The Problem is the Soil

Whether in Jesus’ Parable of the Sower or in day to day life, God’s seed is perfect. When we don’t bear fruit, it is because our soil is bad. The problem is us. But God saves us even from ourselves.  

Last week I was writing a commentary on Matthew 13. Verses 1-23 contain one of the most famous parables of Jesus, the Parable of the Sower. In it some seed fell on a hard path, other seed fell on stony ground, part of the seed fell on thorny ground, and more seed fell on good ground. The seed which fell on the walking path was devoured by birds before it could take root, and that which fell on stony ground took root but the ground was so shallow that the young shoot was scorched in the hot sun. The seed which fell on thorny ground also took root but the young plant was smothered by the weeds around it. Only the seed that fell on good ground produced a harvest.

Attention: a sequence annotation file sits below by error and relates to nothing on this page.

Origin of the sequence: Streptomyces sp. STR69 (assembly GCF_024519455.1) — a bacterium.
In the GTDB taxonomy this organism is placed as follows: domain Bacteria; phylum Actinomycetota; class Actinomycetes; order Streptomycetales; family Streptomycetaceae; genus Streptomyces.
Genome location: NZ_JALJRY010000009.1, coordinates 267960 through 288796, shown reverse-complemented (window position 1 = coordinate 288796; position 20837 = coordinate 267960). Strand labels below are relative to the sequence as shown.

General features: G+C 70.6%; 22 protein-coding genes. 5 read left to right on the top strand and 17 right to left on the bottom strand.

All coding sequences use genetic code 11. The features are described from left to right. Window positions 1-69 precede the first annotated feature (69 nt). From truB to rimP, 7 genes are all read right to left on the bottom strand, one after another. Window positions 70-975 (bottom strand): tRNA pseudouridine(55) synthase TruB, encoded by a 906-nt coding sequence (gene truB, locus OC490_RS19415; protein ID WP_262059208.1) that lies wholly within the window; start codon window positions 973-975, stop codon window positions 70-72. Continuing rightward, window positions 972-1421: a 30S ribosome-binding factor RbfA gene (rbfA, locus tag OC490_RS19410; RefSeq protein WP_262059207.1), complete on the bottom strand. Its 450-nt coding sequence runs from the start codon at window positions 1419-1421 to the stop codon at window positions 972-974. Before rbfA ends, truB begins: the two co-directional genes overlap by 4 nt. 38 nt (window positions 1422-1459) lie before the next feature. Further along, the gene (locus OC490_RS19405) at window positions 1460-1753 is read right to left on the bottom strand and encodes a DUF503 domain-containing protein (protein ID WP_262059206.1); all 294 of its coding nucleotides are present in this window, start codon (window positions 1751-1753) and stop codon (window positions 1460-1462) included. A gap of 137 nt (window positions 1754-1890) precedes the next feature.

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The Synoptic “Problem”

The Gospel of John is very different from the other three, and they are similar to each other. Is that a problem?

The gospels of Matthew, Mark, and Luke are similar in many ways. They cover much of the same material, have the same general historical arrangement, and use many of the same words. Bible scholar JJ Griesbach named these gospels “synoptic” because they seem to “see together”. However, there are notable differences between these gospels. The presence of such striking similarities and curious differences causes Christians to ask “how can this be” and “where did these gospels come from”? This is the Synoptic Problem.

There are many possible solutions to the Synoptic Problem. First, it is possible that the Synoptics were all drawn from one source, possibly an original in Hebrew or Aramaic. This is a little hard to believe, though. If one gospel existed already, why write more, changing some of the material in the process? Who wrote it, and what was their relationship to Jesus? Why would such a source not be mentioned anywhere in Early Christian literature?

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